Tampa Bay Lightning forward prospect Cory Conacher didn’t need to take home the American Hockey League’s goal-scoring title or even be named league MVP to stand tall in the eyes of Bolts management.
Conacher, in fact, is not tall - he’s only 5-foot-8 - but due to a remarkable showing during Lightning training camp last fall that carried through into his first year in professional hockey in 2011-12, he hardly had any trouble gaining attention even prior to the start of last season.
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“We knew that the talent and the competitiveness were there,” Lightning assistant general manager Julien BriseBois said. “He proved that last season, but now we’re looking to see if he can maintain that same level of play with a degree of consistency.”
Chock it up to say that for a second straight year, Conacher will again be subject to a watchful gaze, and rightfully so.
His 39 goals last season ranked tops in the AHL, while his 80 points were good for second among all league skaters, as he served as a catalyst for a Norfolk Admirals team that brought home the AHL’s Calder Cup championship with seemingly little difficulty.
Of course, though, with a new season comes even higher expectations, and perhaps those which arrive as a result of one instance in particular.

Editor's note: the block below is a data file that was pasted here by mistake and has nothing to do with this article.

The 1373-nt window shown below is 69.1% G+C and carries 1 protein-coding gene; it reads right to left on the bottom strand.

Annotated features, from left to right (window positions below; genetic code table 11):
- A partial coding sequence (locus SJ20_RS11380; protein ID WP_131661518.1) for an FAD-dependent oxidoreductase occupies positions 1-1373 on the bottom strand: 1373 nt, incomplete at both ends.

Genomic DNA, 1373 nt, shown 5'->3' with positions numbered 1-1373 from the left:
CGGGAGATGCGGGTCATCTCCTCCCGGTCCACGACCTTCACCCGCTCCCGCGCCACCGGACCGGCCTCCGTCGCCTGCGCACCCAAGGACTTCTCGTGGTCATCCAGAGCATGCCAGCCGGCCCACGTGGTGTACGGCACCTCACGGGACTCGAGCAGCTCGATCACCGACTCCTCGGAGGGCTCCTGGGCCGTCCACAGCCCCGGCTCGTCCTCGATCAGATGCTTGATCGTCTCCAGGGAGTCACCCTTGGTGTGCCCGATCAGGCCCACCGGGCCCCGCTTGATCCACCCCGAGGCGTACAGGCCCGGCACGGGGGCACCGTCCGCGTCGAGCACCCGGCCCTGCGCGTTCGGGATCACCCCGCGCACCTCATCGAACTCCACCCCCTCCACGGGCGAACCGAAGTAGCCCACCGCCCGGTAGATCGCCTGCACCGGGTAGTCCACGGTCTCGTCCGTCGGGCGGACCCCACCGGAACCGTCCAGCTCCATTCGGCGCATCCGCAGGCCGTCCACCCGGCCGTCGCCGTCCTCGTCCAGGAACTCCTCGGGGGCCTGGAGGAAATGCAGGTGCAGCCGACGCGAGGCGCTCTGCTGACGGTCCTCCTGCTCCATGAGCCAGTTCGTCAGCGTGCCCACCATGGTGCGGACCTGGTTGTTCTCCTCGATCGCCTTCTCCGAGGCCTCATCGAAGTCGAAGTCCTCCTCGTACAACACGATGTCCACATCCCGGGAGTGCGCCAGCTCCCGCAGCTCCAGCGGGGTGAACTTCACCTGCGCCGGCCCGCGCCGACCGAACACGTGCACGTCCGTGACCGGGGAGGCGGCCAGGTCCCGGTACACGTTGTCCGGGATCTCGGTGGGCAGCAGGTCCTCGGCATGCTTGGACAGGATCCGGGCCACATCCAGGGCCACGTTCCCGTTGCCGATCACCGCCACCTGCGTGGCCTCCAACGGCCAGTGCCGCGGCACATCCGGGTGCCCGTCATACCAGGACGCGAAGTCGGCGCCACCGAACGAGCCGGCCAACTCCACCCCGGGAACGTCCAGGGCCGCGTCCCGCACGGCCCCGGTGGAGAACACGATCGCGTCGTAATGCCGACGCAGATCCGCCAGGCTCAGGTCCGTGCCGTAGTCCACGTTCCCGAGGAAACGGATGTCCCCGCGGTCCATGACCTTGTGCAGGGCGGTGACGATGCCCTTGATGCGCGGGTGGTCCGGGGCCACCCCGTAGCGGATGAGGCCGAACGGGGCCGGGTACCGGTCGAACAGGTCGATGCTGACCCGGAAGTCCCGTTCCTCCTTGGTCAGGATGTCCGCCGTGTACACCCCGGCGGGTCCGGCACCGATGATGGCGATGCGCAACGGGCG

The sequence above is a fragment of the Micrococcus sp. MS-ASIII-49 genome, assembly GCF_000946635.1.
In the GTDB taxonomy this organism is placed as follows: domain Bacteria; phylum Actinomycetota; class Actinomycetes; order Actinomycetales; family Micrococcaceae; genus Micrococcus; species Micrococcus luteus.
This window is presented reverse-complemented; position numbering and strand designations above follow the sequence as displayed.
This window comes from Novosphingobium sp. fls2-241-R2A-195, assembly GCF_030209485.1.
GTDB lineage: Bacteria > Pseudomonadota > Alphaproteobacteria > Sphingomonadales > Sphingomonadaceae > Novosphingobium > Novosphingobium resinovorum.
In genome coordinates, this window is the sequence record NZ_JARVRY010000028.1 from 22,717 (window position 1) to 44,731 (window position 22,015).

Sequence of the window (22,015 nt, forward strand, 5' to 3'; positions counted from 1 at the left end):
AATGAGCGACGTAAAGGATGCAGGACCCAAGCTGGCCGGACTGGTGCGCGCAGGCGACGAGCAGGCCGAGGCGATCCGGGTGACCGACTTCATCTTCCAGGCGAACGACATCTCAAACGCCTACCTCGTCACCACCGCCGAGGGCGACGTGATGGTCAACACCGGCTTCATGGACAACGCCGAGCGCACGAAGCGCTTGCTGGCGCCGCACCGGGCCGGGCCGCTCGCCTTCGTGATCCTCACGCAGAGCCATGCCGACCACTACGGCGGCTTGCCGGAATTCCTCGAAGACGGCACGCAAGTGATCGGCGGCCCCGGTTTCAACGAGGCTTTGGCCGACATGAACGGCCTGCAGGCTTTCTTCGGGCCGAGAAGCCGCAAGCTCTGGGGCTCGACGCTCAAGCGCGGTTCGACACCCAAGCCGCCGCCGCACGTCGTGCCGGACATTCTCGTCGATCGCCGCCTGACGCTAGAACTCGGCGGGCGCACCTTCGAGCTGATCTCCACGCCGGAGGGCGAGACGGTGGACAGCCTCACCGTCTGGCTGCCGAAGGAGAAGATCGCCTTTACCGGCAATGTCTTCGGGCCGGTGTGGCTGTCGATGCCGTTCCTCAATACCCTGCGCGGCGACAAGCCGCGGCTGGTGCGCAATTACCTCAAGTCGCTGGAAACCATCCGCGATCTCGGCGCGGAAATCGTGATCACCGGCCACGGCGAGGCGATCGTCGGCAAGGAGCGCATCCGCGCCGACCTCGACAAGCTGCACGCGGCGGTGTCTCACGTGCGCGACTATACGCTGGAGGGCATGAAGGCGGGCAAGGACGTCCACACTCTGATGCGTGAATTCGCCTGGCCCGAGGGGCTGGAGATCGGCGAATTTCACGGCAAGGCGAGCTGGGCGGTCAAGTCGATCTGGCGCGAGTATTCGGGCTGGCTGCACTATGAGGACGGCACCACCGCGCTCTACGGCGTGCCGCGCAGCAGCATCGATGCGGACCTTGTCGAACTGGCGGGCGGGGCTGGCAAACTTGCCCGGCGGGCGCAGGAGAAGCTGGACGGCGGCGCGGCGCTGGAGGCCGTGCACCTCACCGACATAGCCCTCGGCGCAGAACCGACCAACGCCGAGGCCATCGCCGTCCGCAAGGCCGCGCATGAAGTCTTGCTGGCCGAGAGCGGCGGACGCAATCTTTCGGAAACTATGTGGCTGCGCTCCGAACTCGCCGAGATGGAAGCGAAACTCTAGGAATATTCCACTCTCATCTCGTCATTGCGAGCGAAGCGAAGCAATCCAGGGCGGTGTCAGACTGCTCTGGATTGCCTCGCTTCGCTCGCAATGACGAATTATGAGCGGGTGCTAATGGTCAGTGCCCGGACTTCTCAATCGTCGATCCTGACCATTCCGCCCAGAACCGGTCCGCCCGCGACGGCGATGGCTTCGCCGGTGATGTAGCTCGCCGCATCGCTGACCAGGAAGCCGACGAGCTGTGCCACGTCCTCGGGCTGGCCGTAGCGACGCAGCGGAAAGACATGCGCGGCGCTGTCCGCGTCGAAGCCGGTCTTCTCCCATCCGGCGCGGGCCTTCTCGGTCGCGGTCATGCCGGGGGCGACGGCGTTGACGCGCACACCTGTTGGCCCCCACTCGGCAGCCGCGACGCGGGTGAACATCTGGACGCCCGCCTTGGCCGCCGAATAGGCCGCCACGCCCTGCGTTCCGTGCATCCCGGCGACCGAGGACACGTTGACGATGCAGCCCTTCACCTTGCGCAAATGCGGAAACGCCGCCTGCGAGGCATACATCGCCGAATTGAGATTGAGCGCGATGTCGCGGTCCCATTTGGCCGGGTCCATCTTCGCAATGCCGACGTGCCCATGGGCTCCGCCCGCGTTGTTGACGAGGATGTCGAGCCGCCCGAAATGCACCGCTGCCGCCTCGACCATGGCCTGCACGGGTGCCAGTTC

With the current labor dispute between team owners and the NHL Players’ Association leading to the postponement of the NHL clubs’ official training camps, Conacher, according to BriseBois, “will have a chance to be an impact player at the AHL level.”
Previously, Conacher was one of few Tampa Bay prospects who was thought of to maybe contend for a roster spot with the Lightning out of training camp, but now, even without the chance of that happening, the 22-year-old forward is not at all discouraged about his chances to one day crack an NHL roster.
Conacher's hard work this offseason has him primed to make a major impact again this season.
“Rather than being disappointed or anything like that, I think the situation with the NHL right now made me realize that I need to work a little harder, and that at least I’d be given the opportunity to play [in the AHL] and improve my game,” Conacher said. “So for now, I’m looking at continuing to take on a large role in Syracuse and helping that team succeed to show everyone in Tampa Bay that I’m capable of taking them to the top.”
In order to do that, Conacher has put in the extra work this summer, albeit in just a few short months since Norfolk’s championship run extended well into June, participating in a program called Twist Conditioning at a gym in his hometown of Burlington, Ontario, as well as connecting with personal trainer Dave Blais, with whom he worked to become faster and stronger.
“It’s pretty intense,” Conacher said. “There are six or seven of us and basically we’re on the ice three times per week, then we go about five times in the gym where some days involve heavy lifting and others are just for improving foot speed. As the summer goes on, the number of times on the ice and in the gym increase and we do a little extra, so the workouts really push us.”
How appropriate, considering Conacher will be pushing both himself and the Crunch this season in much the same fasion.